May-June 1997 STORMTRACK features the tornado outbreak in West Texas on April 10, 1997.


I. COMMENTARY by Tim Marshall

This chase season was disappointing to say the least. A "death ridge" developed over the Rocky Mountains the first week in May literally killing the chase season for the southern plains. Each evening, I looked at the long range numerical models in disbelief, hoping that there was some way I could see some hope in moving the ridge east. I leaned precariously to the right in my chair as if to use my "body English" to help move the ridge east- the same "English" people use at the bowling alley when they lean to one side as if to help the bowling ball curve towards the pins!!! Of course, this never works. So, I end up shouting nice and slow at the computer monitor instructing the ridge to "GET OUT OF THE WAY!!"

Little things start knawing at this chaser during such a lean year. How about those many television weather personalities who seem to avoid talking about the thunderstorms in the plains and concentrate on the storms along the east coast? I’ve lost track of how many broadcasters stand right in the center of the weather map while talking about the weather on the coasts throughout the entire time the satellite loop is going. The last thing I want to see is them! Once again, I try using my body English to move them out of the way, and it does not work. So, I end up shouting at them on the television set nice and slow to GET OUT OF THE WAY!!.

Now, I’m driving through southwest Oklahoma on a chase last month. A storm develops near Hollis and moves northeastward towards Hobart. All-of-a-sudden chase vehicles begin to arrive on the scene. A line of cars develops as one slow poke storm chaser is podunking down the road looking at the storm and not paying attention to the road or the backup behind him. Maybe he’s afraid of hydroplaning at 30mph! Once again, I try using my body English to help steer him off the main road, and it does not work. So, I end up shouting at him nice and slow within the privacy of my car to GET OUT OF THE WAY!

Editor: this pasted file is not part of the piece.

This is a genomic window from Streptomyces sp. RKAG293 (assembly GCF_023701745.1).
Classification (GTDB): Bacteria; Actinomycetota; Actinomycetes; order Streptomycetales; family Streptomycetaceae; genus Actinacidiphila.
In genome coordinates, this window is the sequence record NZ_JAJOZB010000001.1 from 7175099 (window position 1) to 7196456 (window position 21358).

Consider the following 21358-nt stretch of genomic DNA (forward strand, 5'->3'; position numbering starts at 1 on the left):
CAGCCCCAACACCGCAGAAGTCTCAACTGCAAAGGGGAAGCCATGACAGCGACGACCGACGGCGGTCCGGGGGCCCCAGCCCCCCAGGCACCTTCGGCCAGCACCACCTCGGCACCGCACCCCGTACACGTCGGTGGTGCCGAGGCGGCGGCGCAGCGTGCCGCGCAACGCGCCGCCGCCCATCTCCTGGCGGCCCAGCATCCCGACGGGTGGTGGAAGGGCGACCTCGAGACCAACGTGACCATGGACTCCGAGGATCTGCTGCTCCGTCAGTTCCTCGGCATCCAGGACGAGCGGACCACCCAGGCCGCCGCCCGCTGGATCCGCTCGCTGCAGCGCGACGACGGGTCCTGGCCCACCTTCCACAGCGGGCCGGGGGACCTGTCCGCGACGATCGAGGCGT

Now, one bad experience deserves another. So, as I cruise down the road -after passing that chaser - I come up to a hilltop and find a second chaser who just parked his car on the side of the road with the right set of wheels on the grass and the left set of wheels on the road (there was no shoulder). Of course, the chaser was standing on the pavement with the car door open taking almost the entire right lane of this little two lane road. I swerve to avoid taking out the door and the chaser but probably wouldn’t have if there was oncoming traffic. Once again, I shouted nice and slow: GET OUT OF THE WAY!


So far, the chase season has been short but sweet for some. Several chasers including Corey Mead and Gene Moore witnessed tornadoes from a monster supercell which formed west of Seminole, Texas and tracked east-northeast to Paducah, Texas on April 10th. Next, a series of tornado days occurred on May 25, 26, and 27th. Charles Edwards, head of Cloud9 Tours, filmed the wedge tornado near Wellington, Kansas on May 25th and successfully deployed his "dillocam" which is a small lead case that looks like an armadillo shell in which he placed a video camera. The dillocam recorded the sound of the tornado and road gravel striking the shell. On May 26th, several chasers saw tornadoes south of Tulsa, Oklahoma including Chuck Robertson who made a very close approach and held onto a guardrail when a developing tornado passed nearby. He captured great film of rising and swirling air filled with leaf debris. Then on May 27th, Lon Curtis captured a series of tornadoes which formed from a supercell which moved south-southwest down I-35 including the tornado which struck Jarrell, Texas killing 30 people. Chasers are encouraged to send ST their chase accounts along with any supporting material like photographs, maps, newspaper clippings. You can also email Tim Marshall your chase account at If you have CompuServe then use 105566,1564 (note comma instead of period).

The 1997 chaser picnic was held on Saturday May 31st at Robert Prentices house in Norman, Oklahoma. About 45 people attended including three television news crews. Photographs will be posted on-line as well as in a future ST.

Thanks to Robert and Tracy Prentice for having us use (and abuse) their house.



Chuck Doswells’ Tornado Chaser Questionnaire

Please answer yes or no.

1) Have you ever driven through a house?

2) Is a backsheared anvil a new kind of haircut?

3) Have you ever strapped yourself to a pipe -for any reason?

4) Is your dream to graduate from Oklahoma Polytechnic?

5) Do you believe in ghosts, the tooth fairy, or Santa Claus?

6) Wouldn’t it be neat to lay down in a barr ditch in a tornado?

7) Do you think of Batman when someone mentions CAPE?

8) Is a supercell a long lasting Durocell battery?